Go visit a power plant, or other facility where they are running steam at 50 bar or higher. Ask someone on the maintenance crew to show you the leak detection tool. They will point to a 10' hunk of 2x4. To use, hold it out in front of you sweeping it up and down. When the far end of the plank explodes into a bunch of splinters, you found the leak. When it catches fire, you are real close. At those pressures you won't see the steam escaping at the hole. you don't get the white cloud until a few feet away from the leak, when it will have cooled enough to condense.

    I encourage people to play around with model steam. If you want to try something significantly bigger (able to power a couple of houses), or running at noticeable pressure (over 200 psi) , a stationary system with some provision to keep the shrapnel inside your property line is tolerable, (put it below grade say) You can do a boat if you keep the size reasonable and your pressure under 10 bar. (your classic 20 foot steam launch with a 2-3hp engine and the all important fringed fabric roof)

    If you aren't already an ASME member and certified welder, (and already own and have read a copy of the applicable standards) don't try to design or build your own over-the-road system, especially if you want it to go highway speeds. and on public roads. You may be fine with the risk, but the guy in the next lane didn't agree.


    Reply 7 years ago on Step 9

    thanks for the honest and informed answer, I'll keep refining my ideas have you read anything on superheated steam on the fly?


    3 years ago

    How about corrosion in this thing? Seriously want to build this but i am afraid corrosion would make the engine stop rather quickly.


    4 years ago on Introduction

    Why is steam still a viable approach? We have two Australians not of Australian blood mind you that have revolutionized compressed air motors. You guys may have heard of the first one Guy Negre a former Formula 1 engineer he currently has a range of 200km on a single compressed air tank made or kevlar for safety purposes. The other Angelo Di Pietro has made a rotary motor that runs on compressed air. I have always disliked reciprocating piston motors they are so inefficient. Mass that is thrown stopped and thrown once again is an obvious loss and inefficient and requires other mechanics/complexities for it to run "efficiently".

    Please read Di Pietro's take on the rotary it really is ingenious. I just wish that someone other than Mazda, say Toyota, would pick up the torch and really bring the rotary to the main stream after solving it's few faults/cons.


    4 years ago on Step 9

    Yes it will be a greatly modified amount of power but remember that a boiler running at a head of steam of as little as 50 lbs is a dangerous instrument. Unlicensed boilers in industrial applications are only allowed 15 lbs of steam. After that a Steam Engineer of at least third class must be employed to operate to 120 lbs of steam. Second Class can go to 180 lbs and only a first class steam engineer can go beyond that. So long as you operate it solely for your own use you can be reasonably safe operating at up to 50 lbs. At this pressure you could have the engine operate a boat or a small generator but not much else. Don't try to run a traction engine because there is just not enough power there. Do not display it running at a public event. You need to have some sort of Steam Certification for that.


    4 years ago on Introduction

    isn't it easier to modify the exhaust port to open when the piston is at tdc and run the engine like a gas engine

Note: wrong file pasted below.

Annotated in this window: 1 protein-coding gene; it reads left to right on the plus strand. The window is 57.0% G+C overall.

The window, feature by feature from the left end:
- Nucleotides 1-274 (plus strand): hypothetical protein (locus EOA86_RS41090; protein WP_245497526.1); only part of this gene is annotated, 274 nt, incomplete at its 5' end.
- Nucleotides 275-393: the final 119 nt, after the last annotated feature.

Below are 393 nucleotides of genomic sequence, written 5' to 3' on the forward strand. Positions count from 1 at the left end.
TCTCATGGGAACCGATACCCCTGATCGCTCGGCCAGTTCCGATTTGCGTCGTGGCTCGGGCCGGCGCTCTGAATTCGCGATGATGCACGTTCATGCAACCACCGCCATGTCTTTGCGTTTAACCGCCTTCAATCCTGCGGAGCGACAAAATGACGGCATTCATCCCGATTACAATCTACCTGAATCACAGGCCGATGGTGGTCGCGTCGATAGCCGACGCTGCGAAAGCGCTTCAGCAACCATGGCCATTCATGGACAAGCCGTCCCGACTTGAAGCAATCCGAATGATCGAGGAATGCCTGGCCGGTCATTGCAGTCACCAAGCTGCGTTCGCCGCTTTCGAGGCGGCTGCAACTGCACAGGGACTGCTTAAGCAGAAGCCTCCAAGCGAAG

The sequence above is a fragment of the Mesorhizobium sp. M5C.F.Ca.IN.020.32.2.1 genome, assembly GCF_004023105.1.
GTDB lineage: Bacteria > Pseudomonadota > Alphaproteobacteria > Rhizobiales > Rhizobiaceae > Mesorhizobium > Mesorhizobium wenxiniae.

4 years ago on Introduction

    hi guys, good to see some interest in steam engines, i am a retired small engines mechanic and have noted a small but critical error, that can easily be fixed, the camshaft to crankshaft gear ratios are incorrect and need to be a 1-1 ratio, unmodified, there would be a large energy loss, ie, induction-compression-power-exaust.

    we need to convert it to a 2 stroke engine,,, to do this, it would be best to remove the cam,its related pins and that little plastic thing which is a governor, but leave the valves and springs in position, cutting through a fin or two and boring an exauste port at the bottom of the cylinder just above the piston at bdc {bottom dead centre}will give a piston governed valveless exauste port, which works the same as the scavenger port on a 2 stroke engine, {an even better idea would be to cut a slot at that point rather than a hole, its easier done} we then use the spark plug hole as the steam input, now here comes the good part, being that it is a steam engine we are making and that the flywheel of the four stroke has imbedded magnets we can now mount some sort of induction coil making a switch mechanism, to control the input of the external steam valve or gate, in other words using this magnetic influence to control a solanoid valve, incorperated with an advance - delay function therefore advancing or retarding the timing, therefore giving maximum power output at both low and high revolutions. i do not believe that achieving this would be all that complicated , or expensive,given the electronics available today,

    i hope you guys have found this to be informative, and best of luck, i am going to have a go at this myself,


    5 years ago on Introduction

    Spenceravery says:
    I have an answer hopefully to what you are asking, use JB KWIK!! check it out!! I have an engine that has a nylon camshaft, so I made the opposite cam out of JB KWIK!!
    Just checkout JB KWIK!! Its pretty good stuff!! It is a goopy metal like two part epoxy that
    dries rock hard like metal!! You can shape it sand it , drill it!!


    6 years ago on Introduction

    hey everyone, what do you do if you have a lawn mower that has a nylon cam shaft ? i have managed to get the opposite side to the main lobes and welded a piece of steel to get the correct timing for the valves dose anyone else know how i could do it ? i am really looking forward to getting it running because it is a great project i have recently taken a large interest in steam/air powered engines